NASA tracks microbial tenants on the Space Station


Geneticists explore how bacteria, fungi and viruses change in microgravity. Belinda Smith reports.



Astronauts are not the only life-forms on the International Space Station – they share with millions of microbial housemates that live and grow on various surfaces and in the air.

NASA's been tracking populations of the miniature housemates to uncover how their diversity changes over time. Two samples, swabbed from around the space station, have already been sent back to Earth. The third and final sample is due to arrive on 11 May.

The experiment, called Microbial Observatory-1, uses genetic analyses of microbial populations to help evaluate risks to astronauts' health on long-haul flights, such as the journey to Mars.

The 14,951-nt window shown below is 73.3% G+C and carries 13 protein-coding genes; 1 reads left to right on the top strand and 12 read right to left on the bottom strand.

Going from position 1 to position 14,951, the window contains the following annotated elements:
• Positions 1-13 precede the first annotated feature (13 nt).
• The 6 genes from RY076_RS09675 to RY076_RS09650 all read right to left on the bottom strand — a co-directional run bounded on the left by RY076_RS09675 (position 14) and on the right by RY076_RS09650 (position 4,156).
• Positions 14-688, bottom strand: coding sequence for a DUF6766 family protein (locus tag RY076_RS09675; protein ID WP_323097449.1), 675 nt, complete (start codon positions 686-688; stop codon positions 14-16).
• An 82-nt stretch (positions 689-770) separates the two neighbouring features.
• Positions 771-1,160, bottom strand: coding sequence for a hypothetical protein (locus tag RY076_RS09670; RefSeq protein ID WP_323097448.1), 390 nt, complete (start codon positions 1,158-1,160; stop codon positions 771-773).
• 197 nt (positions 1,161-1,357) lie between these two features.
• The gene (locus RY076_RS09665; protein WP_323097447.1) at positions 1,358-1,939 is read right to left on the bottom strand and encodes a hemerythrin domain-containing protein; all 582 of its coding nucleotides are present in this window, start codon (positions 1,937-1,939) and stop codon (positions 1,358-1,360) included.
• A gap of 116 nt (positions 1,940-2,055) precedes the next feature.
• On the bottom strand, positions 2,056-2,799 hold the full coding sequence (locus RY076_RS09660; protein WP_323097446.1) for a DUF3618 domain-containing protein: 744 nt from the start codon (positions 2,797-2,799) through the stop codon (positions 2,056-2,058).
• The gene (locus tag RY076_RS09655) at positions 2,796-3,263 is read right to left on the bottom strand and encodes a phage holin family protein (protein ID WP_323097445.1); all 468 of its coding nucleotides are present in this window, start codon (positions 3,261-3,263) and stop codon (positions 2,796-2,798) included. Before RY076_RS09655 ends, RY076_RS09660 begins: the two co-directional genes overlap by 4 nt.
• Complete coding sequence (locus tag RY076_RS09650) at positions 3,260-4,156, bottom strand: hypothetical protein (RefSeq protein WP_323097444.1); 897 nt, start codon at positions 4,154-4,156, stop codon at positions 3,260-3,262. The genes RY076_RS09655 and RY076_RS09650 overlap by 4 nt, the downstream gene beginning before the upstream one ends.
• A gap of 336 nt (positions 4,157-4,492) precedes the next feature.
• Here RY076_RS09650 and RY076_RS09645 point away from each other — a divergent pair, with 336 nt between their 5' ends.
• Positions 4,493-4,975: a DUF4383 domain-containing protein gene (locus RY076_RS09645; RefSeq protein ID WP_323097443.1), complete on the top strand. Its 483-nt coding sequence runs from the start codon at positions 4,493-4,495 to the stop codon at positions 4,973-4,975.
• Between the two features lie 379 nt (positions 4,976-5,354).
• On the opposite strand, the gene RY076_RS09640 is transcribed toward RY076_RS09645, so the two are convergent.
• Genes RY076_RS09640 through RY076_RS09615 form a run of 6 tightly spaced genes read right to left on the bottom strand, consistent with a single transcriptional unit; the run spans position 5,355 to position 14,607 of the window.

A petri dish contains colonies of fungi grown from a sample collected aboard the International Space Station.
NASA / JPL

"By using both traditional and state-of-the-art molecular analysis techniques, we can build a clearer picture of the International Space Station's microbial community, helping to spot microbial agents that may damage equipment or potentially threaten astronaut health, and identify areas in need of more stringent cleaning," Kasthuri Venkateswaran, Microbial Observatory-1 principal investigator at NASA’s Jet Propulsion Laboratory in Pasadena, California, says.

One aim of the year-long experiment is to figure out which microbes flourish in microgravity. This is particularly important as some become nastier, and more virulent, in spaceflight.

And on Earth, the same genetic techniques could be used to identify microbes in places such as hospitals, quickly screen their genome and discover targets for drugs and other treatments.

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